World

Key facts about Israel's election: the system, the parties and forming a government

  • A woman votes as her dog stands nearby in Tel Aviv, Israel, Tuesday, March 17, 2015. Israelis are voting in early parliament elections following a campaign focused on economic issues such as the high cost of living, rather than fears of a nuclear Iran or the Israeli-Arab conflict. (AP Photo/Ariel Schalit)

    A woman votes as her dog stands nearby in Tel Aviv, Israel, Tuesday, March 17, 2015. Israelis are voting in early parliament elections following a campaign focused on economic issues such as the high cost of living, rather than fears of a nuclear Iran or the Israeli-Arab conflict. (AP Photo/Ariel Schalit)  (The Associated Press)

  • Ultra orthodox Jewish rabbi Gershon Edelstein prepares to vote in Bnei Brak, Israel, Tuesday, March 17, 2015.  Israelis are voting in early parliament elections following a campaign focused on economic issues such as the high cost of living, rather than fears of a nuclear Iran or the Israeli-Arab conflict. .(AP Photo/Oded Balilty)

    Ultra orthodox Jewish rabbi Gershon Edelstein prepares to vote in Bnei Brak, Israel, Tuesday, March 17, 2015. Israelis are voting in early parliament elections following a campaign focused on economic issues such as the high cost of living, rather than fears of a nuclear Iran or the Israeli-Arab conflict. .(AP Photo/Oded Balilty)  (The Associated Press)

Key questions about Israel's March 17 general election:

___

WHAT'S AT STAKE?

Voters will elect a 120-member parliament, or Knesset, Israel's 20th. Citizens vote for party lists, not individual candidates. Seats are allocated in the Knesset according to the percentage of the national vote the parties win.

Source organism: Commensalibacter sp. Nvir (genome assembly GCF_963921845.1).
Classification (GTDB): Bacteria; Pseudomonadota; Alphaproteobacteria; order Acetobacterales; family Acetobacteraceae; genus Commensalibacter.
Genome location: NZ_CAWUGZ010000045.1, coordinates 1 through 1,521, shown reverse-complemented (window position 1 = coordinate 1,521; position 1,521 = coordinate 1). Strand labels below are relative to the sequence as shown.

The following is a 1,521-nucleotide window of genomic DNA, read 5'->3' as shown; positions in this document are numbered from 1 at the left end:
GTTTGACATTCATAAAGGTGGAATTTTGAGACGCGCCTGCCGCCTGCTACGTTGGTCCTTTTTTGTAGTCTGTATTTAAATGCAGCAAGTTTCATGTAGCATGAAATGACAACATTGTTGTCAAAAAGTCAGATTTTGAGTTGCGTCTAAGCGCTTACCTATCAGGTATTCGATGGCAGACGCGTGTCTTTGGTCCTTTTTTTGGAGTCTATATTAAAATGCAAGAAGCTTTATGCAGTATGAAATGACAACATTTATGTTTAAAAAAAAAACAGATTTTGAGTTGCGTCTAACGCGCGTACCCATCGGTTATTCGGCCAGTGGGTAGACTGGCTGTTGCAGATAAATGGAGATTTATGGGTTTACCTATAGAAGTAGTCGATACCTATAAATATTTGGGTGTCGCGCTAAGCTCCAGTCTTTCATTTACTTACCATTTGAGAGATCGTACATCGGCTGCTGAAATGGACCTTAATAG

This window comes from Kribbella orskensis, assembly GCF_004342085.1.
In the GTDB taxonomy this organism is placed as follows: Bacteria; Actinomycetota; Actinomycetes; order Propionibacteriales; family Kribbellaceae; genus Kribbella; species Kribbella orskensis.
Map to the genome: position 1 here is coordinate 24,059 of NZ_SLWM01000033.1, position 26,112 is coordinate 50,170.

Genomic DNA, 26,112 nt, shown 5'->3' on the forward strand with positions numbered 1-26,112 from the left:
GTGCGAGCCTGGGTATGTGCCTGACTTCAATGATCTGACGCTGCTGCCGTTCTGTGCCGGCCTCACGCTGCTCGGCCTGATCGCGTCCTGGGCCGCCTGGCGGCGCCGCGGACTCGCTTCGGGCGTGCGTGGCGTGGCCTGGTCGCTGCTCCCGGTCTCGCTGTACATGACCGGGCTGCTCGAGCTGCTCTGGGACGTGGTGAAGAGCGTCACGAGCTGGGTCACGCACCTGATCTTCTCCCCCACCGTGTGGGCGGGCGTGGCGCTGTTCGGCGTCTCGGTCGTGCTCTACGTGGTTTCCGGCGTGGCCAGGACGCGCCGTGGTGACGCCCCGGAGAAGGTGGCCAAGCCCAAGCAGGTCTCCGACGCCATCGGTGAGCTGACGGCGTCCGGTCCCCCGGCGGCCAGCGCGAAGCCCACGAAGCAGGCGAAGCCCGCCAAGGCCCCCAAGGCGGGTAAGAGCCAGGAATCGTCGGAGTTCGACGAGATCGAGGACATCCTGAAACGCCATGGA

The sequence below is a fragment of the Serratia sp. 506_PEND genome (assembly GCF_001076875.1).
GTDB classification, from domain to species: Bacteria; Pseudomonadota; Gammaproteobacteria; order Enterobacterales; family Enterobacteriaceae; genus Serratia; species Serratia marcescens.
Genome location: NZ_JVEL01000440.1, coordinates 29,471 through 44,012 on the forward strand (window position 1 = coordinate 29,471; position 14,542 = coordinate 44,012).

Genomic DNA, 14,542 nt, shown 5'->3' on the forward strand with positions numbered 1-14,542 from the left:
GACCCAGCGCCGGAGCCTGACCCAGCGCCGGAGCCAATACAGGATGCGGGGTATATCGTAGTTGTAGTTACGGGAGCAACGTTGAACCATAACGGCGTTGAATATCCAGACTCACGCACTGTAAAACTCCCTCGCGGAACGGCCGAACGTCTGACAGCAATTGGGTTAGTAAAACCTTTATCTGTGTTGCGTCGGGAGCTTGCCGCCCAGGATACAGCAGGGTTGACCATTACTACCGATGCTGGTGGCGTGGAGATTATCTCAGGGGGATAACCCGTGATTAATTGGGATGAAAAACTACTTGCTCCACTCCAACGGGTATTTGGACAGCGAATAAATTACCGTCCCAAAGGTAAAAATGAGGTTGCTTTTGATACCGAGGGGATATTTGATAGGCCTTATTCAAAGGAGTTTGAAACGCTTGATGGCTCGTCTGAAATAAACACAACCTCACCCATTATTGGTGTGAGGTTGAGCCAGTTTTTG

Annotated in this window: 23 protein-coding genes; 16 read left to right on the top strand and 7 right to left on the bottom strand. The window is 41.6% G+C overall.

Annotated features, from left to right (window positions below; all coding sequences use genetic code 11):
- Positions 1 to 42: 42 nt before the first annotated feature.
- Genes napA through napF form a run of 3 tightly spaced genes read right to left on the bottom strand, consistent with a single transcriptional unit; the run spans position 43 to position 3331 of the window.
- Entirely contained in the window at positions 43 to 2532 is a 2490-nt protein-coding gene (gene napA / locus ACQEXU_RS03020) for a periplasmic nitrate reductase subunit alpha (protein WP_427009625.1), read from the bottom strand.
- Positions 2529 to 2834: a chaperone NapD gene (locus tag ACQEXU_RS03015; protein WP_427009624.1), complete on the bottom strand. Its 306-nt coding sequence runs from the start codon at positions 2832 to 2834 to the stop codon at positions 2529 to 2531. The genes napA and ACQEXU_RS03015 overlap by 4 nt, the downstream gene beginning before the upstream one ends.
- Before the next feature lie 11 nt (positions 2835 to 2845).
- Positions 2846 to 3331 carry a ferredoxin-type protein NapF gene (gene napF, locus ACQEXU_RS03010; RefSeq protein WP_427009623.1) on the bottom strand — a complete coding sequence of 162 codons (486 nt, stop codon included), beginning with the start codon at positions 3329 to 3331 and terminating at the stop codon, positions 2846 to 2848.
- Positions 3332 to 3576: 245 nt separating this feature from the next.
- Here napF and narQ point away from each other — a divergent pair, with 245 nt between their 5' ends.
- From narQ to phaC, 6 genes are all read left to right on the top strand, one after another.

___

WHO IS RUNNING?

There are 25 parties running. Key parties are the governing Likud Party, led by Prime Minister Benjamin Netanyahu, who takes a hard line against the Palestinians and Iran; The Zionist Union, a joint list headed by Isaac Herzog and Tzipi Livni, which wants to resume negotiations with the Palestinians, repair ties with the White House and has emphasized economic issues; The Joint List, a union of Arab parties that is expected to drive up chronically low voter turnout among Israel's Arab minority; Kulanu, led by Likud defector Moshe Kahlon, who has focused on the economy and set his sights on the Finance Ministry; Jewish Home, led by high-tech millionaire Naftali Bennett, Netanyahu's chief rival for the support of West Bank settlers; Yesh Atid, led by former TV personality Yair Lapid, who is also promising relief for the struggling middle class. Two ultra-Orthodox Jewish parties could play key roles after the election. According to a 2014 law, a party must win 3.25 percent of the vote to be represented in parliament.

___

HOW IS A GOVERNMENT FORMED?

In Israel's 67-year history, no party has ever won an outright majority of 61 seats, and the country has always been governed by a coalition. After the vote, Israel's president meets with party leaders to determine who has the best chance of forming a government. The president then taps the head of that party, usually but not necessarily parliament's largest, to undertake that task. That person will have up to six weeks to form a coalition. If successful, he or she becomes prime minister; if not, the president chooses another party to try. The president could also ask the leaders of the two biggest parties to form a unity government.

___

WHAT ARE THE ELECTION-DAY LOGISTICS?

There are 5,881,696 eligible voters. Most of the 10,119 polling stations across the country open at 7 a.m. (05:00 GMT; 1 a.m. EST) and close at 10 p.m. (20:00 GMT; 4 p.m. EST). Exit polls will be released immediately after voting ends, and official results will trickle in throughout the night. Voter turnout in the last election in 2013 was 67.8 percent. Election Day is a national holiday, and most workers have the day off.

___

WHAT ARE ISRAEL'S DEMOGRAPHICS?

Population: 8.2 million, of whom 75 percent (6.2 million) are Jews, 20 percent (1.7 million) are Arabs and the rest are classified as "others," most of them non-Jewish immigrants. Per capita GDP is $36,051.